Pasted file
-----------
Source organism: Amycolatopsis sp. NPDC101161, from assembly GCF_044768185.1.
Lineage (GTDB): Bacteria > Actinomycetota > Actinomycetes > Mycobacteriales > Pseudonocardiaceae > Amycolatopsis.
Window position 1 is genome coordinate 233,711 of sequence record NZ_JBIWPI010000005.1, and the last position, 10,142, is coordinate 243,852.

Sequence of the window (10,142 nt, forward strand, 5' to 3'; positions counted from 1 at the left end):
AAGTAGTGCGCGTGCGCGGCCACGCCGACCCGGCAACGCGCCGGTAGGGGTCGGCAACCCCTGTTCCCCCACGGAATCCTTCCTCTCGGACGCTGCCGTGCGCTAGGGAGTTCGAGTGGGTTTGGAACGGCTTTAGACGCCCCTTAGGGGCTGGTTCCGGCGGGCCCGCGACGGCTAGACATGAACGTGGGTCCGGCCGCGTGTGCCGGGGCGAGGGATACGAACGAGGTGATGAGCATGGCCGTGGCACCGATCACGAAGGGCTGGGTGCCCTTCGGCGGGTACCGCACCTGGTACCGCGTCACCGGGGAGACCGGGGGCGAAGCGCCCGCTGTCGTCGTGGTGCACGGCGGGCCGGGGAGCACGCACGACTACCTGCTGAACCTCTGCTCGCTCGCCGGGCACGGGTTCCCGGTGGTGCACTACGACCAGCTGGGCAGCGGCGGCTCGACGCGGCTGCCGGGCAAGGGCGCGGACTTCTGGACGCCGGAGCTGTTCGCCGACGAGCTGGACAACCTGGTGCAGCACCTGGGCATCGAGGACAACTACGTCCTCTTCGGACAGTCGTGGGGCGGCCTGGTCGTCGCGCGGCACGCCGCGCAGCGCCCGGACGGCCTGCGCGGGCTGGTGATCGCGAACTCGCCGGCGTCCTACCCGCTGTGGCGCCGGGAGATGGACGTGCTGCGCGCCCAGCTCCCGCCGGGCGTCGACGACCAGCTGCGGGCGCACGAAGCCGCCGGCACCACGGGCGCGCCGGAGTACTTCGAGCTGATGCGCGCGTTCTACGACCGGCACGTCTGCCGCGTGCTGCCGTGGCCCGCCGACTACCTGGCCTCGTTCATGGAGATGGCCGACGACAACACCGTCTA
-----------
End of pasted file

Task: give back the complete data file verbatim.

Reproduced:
Source organism: Amycolatopsis sp. NPDC101161, from assembly GCF_044768185.1.
Lineage (GTDB): Bacteria > Actinomycetota > Actinomycetes > Mycobacteriales > Pseudonocardiaceae > Amycolatopsis.
Window position 1 is genome coordinate 233,711 of sequence record NZ_JBIWPI010000005.1, and the last position, 10,142, is coordinate 243,852.

Sequence of the window (10,142 nt, forward strand, 5' to 3'; positions counted from 1 at the left end):
AAGTAGTGCGCGTGCGCGGCCACGCCGACCCGGCAACGCGCCGGTAGGGGTCGGCAACCCCTGTTCCCCCACGGAATCCTTCCTCTCGGACGCTGCCGTGCGCTAGGGAGTTCGAGTGGGTTTGGAACGGCTTTAGACGCCCCTTAGGGGCTGGTTCCGGCGGGCCCGCGACGGCTAGACATGAACGTGGGTCCGGCCGCGTGTGCCGGGGCGAGGGATACGAACGAGGTGATGAGCATGGCCGTGGCACCGATCACGAAGGGCTGGGTGCCCTTCGGCGGGTACCGCACCTGGTACCGCGTCACCGGGGAGACCGGGGGCGAAGCGCCCGCTGTCGTCGTGGTGCACGGCGGGCCGGGGAGCACGCACGACTACCTGCTGAACCTCTGCTCGCTCGCCGGGCACGGGTTCCCGGTGGTGCACTACGACCAGCTGGGCAGCGGCGGCTCGACGCGGCTGCCGGGCAAGGGCGCGGACTTCTGGACGCCGGAGCTGTTCGCCGACGAGCTGGACAACCTGGTGCAGCACCTGGGCATCGAGGACAACTACGTCCTCTTCGGACAGTCGTGGGGCGGCCTGGTCGTCGCGCGGCACGCCGCGCAGCGCCCGGACGGCCTGCGCGGGCTGGTGATCGCGAACTCGCCGGCGTCCTACCCGCTGTGGCGCCGGGAGATGGACGTGCTGCGCGCCCAGCTCCCGCCGGGCGTCGACGACCAGCTGCGGGCGCACGAAGCCGCCGGCACCACGGGCGCGCCGGAGTACTTCGAGCTGATGCGCGCGTTCTACGACCGGCACGTCTGCCGCGTGCTGCCGTGGCCCGCCGACTACCTGGCCTCGTTCATGGAGATGGCCGACGACAACACCGTCTA